How do you deal with smiling teenage kleptos in trial rooms?

By Kelly Clarke

After a work assignment some weeks ago, time was against me. It was late afternoon, I was halfway across town from office and my colleague, a deskie, was pressing me for copy.

With a mall nearby, and my laptop tucked under my arm, I braved the carpark, found a spot, and headed straight for the nearest coffee shop.

About 20 minutes later, the weight had been lifted. I’d typed up the article and hit the sent button, with great relief.

Desperate for the loo, but conscious not to shut down my computer (in case of a request for clarifications on my just-sent story), I scoped out the nearest toilet. It was one floor down, a couple of minutes walk away. What is it with cafes in malls here; they never seem to have their own dedicated toilet. Huff!

The place was heaving with people getting their caffeine fix; adults, kids, screaming babies were all around. I was determined not to lose my cozily-positioned table.

Like those loathed figures on holiday, you know the ones, the sun lounge hogging tourists who creep through dawn light armed with little more than a towel to reserve the best poolside spot, my laptop became my ‘towel’. I didn’t want to lose my spot, so I used it as a subtle reserve sign.

As I rushed off to the loo, the round trip took about seven minutes. While I was away from my table; one floor down, laptop out of sight, I didn’t give my unaccompanied belongings a second thought. And as I walked back in, they sat untouched, waiting for my return.

I find myself practicing this kind of culpable carelessness quite often here. I regularly leave my apartment unlocked. I hardly ever secure my car, and on more than one occasion, I’ve used the laptop-cum-reserve-sign technique in restaurants and cafes.

It’s a sense of safety I get living here that doesn’t exist back home. Despite growing up in the same town for 23 years — familiar with the people, surroundings — I wouldn’t dream of doing any of the above. It would end up costing me a fortune replacing lost and stolen goods.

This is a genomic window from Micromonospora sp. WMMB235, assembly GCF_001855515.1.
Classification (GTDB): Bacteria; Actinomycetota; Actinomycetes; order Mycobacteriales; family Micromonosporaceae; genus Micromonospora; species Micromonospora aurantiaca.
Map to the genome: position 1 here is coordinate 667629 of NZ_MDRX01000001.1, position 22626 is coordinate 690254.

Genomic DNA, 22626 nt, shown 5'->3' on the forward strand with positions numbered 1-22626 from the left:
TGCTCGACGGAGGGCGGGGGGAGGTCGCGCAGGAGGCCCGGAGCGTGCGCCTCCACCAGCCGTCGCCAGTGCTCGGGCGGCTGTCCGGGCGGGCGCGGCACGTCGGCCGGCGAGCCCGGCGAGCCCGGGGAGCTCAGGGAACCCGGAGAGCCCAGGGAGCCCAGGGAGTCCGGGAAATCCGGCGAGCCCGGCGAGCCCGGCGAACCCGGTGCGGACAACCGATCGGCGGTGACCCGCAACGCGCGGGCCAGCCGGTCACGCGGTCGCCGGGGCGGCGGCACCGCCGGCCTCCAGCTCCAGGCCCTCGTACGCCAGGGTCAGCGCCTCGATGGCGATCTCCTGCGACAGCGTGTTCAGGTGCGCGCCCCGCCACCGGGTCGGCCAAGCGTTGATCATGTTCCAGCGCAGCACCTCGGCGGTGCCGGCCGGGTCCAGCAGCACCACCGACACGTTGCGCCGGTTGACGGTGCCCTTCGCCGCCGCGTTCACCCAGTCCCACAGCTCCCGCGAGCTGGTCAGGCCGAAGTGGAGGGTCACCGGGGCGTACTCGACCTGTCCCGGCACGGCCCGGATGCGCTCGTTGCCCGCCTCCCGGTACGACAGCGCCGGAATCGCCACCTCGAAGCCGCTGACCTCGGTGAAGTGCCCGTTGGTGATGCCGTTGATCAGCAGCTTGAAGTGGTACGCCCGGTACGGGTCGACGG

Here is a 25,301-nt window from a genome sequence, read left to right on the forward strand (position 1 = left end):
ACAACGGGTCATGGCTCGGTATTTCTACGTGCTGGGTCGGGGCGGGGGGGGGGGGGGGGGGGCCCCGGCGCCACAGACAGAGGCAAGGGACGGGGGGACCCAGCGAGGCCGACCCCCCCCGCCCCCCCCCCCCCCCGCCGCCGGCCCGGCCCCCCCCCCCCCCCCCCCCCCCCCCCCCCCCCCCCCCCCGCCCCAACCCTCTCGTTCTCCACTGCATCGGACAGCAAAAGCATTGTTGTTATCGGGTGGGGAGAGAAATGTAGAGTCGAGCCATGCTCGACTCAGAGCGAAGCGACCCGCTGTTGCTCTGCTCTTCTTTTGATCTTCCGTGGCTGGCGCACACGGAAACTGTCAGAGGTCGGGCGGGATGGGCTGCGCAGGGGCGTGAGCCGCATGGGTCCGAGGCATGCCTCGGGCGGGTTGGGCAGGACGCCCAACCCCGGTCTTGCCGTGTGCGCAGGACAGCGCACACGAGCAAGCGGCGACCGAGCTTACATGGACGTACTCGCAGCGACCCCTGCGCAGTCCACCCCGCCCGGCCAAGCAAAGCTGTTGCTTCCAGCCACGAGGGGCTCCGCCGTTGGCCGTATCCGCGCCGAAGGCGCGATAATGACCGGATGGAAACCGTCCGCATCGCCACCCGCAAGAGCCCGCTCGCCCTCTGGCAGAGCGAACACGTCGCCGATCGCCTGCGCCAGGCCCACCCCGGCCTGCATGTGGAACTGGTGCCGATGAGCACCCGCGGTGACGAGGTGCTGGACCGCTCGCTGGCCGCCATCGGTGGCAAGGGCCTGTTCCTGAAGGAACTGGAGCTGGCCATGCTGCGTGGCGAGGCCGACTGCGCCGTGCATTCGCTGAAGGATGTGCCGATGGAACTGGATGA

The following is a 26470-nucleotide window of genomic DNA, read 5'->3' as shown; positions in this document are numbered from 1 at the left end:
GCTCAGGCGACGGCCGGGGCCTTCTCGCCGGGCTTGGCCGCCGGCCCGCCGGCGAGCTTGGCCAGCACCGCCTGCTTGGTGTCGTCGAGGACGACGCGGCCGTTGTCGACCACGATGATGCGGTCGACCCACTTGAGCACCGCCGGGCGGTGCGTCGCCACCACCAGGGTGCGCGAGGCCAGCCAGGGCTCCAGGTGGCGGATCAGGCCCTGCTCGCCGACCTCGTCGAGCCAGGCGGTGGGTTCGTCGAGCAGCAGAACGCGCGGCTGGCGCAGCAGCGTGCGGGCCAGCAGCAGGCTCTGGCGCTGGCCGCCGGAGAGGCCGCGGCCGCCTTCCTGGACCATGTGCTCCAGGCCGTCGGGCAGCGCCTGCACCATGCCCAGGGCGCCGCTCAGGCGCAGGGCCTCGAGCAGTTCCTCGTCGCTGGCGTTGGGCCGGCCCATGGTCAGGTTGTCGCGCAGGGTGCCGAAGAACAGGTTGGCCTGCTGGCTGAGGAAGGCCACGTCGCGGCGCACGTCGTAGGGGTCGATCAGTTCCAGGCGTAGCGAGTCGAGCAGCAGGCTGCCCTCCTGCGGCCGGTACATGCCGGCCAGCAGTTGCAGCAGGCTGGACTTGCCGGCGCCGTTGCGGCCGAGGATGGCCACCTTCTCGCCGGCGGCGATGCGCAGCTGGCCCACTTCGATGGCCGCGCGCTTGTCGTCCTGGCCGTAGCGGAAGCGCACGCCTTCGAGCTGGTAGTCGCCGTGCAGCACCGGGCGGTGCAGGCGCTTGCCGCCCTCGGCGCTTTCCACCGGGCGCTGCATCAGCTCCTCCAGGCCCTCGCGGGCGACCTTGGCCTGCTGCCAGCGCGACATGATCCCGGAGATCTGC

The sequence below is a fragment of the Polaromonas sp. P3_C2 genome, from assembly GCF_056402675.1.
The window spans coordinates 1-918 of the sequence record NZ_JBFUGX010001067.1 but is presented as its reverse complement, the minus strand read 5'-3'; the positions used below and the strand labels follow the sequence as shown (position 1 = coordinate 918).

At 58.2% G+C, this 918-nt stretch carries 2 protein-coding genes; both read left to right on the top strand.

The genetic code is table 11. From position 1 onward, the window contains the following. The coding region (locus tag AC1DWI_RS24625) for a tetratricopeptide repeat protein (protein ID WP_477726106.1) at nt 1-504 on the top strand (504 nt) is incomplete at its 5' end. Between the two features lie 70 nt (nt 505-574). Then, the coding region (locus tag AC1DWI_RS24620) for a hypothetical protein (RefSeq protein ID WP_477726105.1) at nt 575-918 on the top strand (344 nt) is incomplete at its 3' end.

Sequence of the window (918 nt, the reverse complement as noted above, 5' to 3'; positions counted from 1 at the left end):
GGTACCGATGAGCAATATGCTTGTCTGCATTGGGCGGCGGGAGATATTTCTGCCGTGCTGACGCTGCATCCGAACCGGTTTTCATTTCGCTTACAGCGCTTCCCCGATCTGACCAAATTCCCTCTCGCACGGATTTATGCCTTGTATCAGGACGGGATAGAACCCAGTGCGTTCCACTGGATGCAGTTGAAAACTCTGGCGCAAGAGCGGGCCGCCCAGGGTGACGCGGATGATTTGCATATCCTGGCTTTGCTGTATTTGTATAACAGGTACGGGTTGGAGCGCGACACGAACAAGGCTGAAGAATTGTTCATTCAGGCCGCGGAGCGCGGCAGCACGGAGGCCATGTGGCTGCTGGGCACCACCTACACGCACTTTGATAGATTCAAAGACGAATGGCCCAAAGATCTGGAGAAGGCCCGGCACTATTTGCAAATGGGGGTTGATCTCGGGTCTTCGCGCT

But a recent encounter with three guilt-ridden teen thieves got me thinking about this again.

During another trip to a mall, I found myself entangled in a crochet top in the changing room of a clothes store. One of the five rings on my fingers (think Phoebe Buffay, Friends), kept getting caught and pulling on the threads. I resorted to taking off the rings before unthreading the top completely.

Despite all the flustering, the end look was deflating. The top was not for me, so I whipped it off and exited the changing room, disappointingly handing the once-promising garment back to the shop assistant.

Within 60 seconds, I realised I had left the rings in the changing room. As I turned on my heels and headed back, three girls, aged maybe 13-14, peered out from the cubicle I was just in, spotted me and darted across to the adjacent one.

As I glanced in to find my rings, two were sat in the same position but three were missing; the one my father had bought both me and my mother for Christmas.